Dominic McVey's rise to success began in 2000 when he was just 15, he’s now worth an impressive £7 million. While his classmates were climbing trees and doing their homework, McVey had spotted an opportunity to cash in on the latest craze that had already proved a hit in the US.
While searching for credit card Visa on the internet, McVey mis-spelt it and came across Viza collapsible micro-scooters that were being sold in the US. Determined to get one but unable to afford it, he asked the company to give him one for free as he was sure he could sell the scooters in the UK. It refused initially but then said if he bought five it would give him one scooter for free.
From that point on there was no stopping him. He raised the cash to buy five scooters by organising under-18s discos, trading in stocks and shares using his dad’s credit card and selling mini disc players in Japan.
He easily flogged the five scooters to friends and family, the next week he sold 10. Winning the European distribution rights for the scooters meant that two years later he’d sold 11 million units and the import business – which has seen grown men commute to work on the scooters – had made him a millionaire.
By the age of 18 he’d been appointed “As a Pioneer for Britain in Entrepreneurism” by the Queen. And now, still only 27, his business portfolio includes property, cosmetics, pharmaceuticals and publishing and sees him ranked along chart-topping pop stars and lottery winners on the latest ‘Rich List’.
[Related feature: How one woman made a billion from big pants]
Young, gifted and ignored
His age often meant he found it difficult to be taken seriously by the companies he tried to do business with. However, this wasn’t something he let stand in his way.
“I blagged it a lot,” he told startups.co.uk. “A lot of the business I did was over the phone or on the internet. I was very good with computers at the time and had friends who were great with IT, so I had great presentations.”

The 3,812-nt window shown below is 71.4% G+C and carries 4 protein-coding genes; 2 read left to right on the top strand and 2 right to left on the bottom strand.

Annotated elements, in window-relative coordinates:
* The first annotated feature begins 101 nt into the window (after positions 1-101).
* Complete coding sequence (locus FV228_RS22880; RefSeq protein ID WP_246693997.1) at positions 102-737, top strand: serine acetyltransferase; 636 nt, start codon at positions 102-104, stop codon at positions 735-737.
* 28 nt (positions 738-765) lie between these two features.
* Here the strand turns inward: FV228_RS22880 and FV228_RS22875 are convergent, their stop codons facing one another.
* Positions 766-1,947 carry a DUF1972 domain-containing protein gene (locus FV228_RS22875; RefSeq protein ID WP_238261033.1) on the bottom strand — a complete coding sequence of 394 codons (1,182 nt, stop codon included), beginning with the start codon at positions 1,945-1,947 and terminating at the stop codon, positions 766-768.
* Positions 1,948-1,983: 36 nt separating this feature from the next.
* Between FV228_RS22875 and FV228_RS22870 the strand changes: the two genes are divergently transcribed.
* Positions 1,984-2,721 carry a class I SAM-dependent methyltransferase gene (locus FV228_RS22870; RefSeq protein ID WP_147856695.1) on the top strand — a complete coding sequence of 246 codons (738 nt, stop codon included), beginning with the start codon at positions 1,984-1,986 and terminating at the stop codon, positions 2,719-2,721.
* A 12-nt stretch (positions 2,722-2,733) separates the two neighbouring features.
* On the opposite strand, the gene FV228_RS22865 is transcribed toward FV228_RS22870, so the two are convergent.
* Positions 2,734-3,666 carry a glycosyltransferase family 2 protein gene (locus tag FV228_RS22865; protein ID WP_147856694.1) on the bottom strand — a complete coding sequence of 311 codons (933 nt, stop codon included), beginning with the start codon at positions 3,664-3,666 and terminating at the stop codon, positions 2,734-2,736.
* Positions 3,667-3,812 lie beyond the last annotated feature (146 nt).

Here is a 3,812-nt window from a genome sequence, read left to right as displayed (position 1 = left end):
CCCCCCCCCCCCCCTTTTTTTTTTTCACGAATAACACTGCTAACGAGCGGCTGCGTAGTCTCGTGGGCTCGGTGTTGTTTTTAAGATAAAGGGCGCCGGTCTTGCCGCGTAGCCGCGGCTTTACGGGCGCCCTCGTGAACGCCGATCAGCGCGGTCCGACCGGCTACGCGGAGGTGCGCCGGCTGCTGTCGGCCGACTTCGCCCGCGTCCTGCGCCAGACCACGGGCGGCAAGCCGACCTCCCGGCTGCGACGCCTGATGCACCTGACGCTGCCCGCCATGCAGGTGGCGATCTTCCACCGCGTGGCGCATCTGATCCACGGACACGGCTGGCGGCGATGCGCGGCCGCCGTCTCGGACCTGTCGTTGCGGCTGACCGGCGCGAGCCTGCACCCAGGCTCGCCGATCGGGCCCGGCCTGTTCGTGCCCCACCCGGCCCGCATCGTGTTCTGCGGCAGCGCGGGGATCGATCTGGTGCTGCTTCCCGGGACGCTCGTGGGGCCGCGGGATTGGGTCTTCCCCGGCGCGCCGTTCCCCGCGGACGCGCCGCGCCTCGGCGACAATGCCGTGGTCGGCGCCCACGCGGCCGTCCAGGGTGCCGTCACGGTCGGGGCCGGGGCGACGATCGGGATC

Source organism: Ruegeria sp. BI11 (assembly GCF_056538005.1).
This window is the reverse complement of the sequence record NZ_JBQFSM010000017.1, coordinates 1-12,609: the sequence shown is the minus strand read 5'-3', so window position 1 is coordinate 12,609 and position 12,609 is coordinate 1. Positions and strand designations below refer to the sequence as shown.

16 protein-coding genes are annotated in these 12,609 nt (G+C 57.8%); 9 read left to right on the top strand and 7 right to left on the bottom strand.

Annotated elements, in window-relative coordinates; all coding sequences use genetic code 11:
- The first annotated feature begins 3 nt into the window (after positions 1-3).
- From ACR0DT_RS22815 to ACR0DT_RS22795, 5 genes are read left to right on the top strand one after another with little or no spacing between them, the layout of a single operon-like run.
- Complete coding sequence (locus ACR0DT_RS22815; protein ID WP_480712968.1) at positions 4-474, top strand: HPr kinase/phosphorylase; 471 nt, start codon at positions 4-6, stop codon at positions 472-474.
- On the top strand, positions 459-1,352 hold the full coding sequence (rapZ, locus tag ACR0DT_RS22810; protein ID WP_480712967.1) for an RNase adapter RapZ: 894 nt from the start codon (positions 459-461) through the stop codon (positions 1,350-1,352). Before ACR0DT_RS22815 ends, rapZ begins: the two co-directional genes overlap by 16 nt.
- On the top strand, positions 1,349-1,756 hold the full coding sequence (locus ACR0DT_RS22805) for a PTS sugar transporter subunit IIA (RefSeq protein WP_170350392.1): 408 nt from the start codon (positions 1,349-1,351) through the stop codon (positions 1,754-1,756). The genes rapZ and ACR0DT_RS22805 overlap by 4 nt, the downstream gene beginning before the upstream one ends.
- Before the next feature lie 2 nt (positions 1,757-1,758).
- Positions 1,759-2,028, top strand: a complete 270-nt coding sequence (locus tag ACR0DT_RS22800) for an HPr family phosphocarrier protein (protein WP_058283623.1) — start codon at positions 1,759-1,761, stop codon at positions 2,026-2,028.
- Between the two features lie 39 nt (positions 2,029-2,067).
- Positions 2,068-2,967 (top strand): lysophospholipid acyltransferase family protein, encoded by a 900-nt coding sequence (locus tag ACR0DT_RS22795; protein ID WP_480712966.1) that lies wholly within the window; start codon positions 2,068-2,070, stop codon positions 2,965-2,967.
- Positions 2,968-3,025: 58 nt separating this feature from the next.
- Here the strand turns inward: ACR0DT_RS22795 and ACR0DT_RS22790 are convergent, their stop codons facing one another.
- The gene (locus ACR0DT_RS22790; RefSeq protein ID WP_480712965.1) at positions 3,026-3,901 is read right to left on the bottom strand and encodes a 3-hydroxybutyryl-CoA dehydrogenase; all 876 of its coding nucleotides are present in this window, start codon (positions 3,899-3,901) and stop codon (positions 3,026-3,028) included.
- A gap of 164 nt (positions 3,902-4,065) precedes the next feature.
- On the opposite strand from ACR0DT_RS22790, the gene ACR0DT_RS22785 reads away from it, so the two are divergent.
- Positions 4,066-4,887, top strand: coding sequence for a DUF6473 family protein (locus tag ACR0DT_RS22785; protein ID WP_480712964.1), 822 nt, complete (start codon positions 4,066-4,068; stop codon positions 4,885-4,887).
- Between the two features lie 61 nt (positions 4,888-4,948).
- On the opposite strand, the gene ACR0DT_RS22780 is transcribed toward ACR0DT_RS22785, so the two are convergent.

Not surprisingly, McVey had little time for and little interest in school. Too busy running a business to go to lessons, he was kicked out at one point but still managed to pass nine GCSEs.
He didn’t bother with A-levels or university – but then why would you when you already had wealth other schoolboys only dream of? Coming from a modest background and the East End of London, McVey knew he had to work hard for his money.
“I've always wanted to make money,” he told ‘The Independent’. “When I was very young my dad told me that if I worked hard and went to university, I might be able to walk on to a plane and ‘turn left’ when I was in my 30s, but I wasn't prepared to wait that long.”
McVey’s parents tied up much of his fortune in trusts which meant the young millionaire had to carry on working. A raft of projects followed from setting up record labels to selling toilet seats.
[Related feature: How Alan Sugar made his money]
It wasn’t all plain sailing though; McVey organised an event that failed miserably and saw him lose a lot of money and, inevitably, he also went out and spent a lot of money as most young men in his position would.
But in 2004 he joined forces with another young entrepreneur, Simon Tate, and together they set up a new company called Kew Health and Beauty.
The company aimed to help other firms in the lucrative health and beauty space with product formulation, packaging, design and distribution. The pair started up the business with just £15,000 and within two years it had a turnover of £5 million.
In 2009 he bought lads’ mag ‘Front’ despite the men’s magazine sector suffering a downturn at the time. Together with business partner Francis Ridley and their company Kane, he bought the magazine for £87,500 from Flip Media, despite the title having just made a net loss of more than £155,000. The move made him the UK’s youngest national magazine publisher.
The same year saw McVey named Britain's second most influential business person under the age of 30 in the “Top 30 power players under 30” list by ‘The Sunday Times’. Today other business interests include fashion and music. He is also an advisor on entrepreneurialism to the Department of Enterprise, Trade and Employment of the Irish Government and has appeared on TV shows including ‘The Verdict’ and ‘Millionaires’ Mission’.
McVey’s certainly one to watch for entry on to the definitive ‘Sunday Times Rich List’. This year only the top six of the richest under-30s made it to on the main list of the country’s 1,000 richest people but at just 27, McVey has plenty of time to shoot up the ranks.
[Related story: Britain’s rich get richer]